In some crime labs, forensic serologists also take on another hat and become expert in “blood pattern analysis,”—also referred to as
blood spatter—which is used to recreate the violent scenarios involved in a crime scene according to the patterns displayed on surfaces around the room.

Crime scene blood is important to real life detectives (and also to mystery writers), because it is often found as the result of homicide, assault and sexual assault. Since blood can be found at different time stages, it can be present as fresh liquid pools, coagulated blood, (meaning the blood has turned to a semi-solid state), dried blood, small drops, or even swiped stains.

When any dark substance is found at the scene it is carefully collected because many things can contaminate blood and it can act as a biohazard to the criminalist collecting it. That is why crime scene technicians will often suit-up wearing latex gloves, surgical masks, eye-cove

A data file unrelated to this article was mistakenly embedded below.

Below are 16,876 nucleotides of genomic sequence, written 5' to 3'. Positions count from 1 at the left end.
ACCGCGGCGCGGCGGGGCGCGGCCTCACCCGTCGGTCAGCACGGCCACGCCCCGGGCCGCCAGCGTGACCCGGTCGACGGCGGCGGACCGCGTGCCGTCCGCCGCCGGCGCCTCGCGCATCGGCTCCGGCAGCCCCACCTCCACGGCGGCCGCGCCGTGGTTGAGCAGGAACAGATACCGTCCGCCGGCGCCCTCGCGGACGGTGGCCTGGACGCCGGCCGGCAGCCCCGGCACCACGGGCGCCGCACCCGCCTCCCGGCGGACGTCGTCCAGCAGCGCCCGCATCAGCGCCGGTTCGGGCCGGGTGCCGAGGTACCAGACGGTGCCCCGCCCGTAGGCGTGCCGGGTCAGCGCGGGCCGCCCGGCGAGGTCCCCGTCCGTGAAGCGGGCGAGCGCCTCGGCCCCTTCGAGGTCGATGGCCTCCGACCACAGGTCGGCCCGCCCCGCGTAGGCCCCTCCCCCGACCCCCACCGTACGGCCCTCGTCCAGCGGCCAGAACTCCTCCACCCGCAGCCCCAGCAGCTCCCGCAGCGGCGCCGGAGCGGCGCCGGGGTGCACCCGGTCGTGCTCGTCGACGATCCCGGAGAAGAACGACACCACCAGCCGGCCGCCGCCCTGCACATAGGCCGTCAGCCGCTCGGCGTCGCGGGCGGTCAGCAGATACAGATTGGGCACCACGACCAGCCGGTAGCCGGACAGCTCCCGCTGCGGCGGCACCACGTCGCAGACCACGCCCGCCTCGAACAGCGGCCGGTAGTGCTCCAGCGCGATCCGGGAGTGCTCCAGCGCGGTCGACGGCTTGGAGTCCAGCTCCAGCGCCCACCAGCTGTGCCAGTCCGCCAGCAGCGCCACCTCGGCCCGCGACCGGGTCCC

rings and sometimes full coverage gowns. (Yes, the CSI people on TV all have hepatitis according to the way they dress!) And although they might not wear as much PPE (Personal Protection Equipment) as shown in the picture at the right, they will surely wear booties, gloves and maybe even a mask.

The determination of blood is best made by using a preliminary color test and for years, the most commonly used was the benzidine color test. (Benzidine was labeled a carcinogen, so it has generally been discontinued.) The Kastle-Meyer color test was used in its place and basically, the tests are based on the fact that blood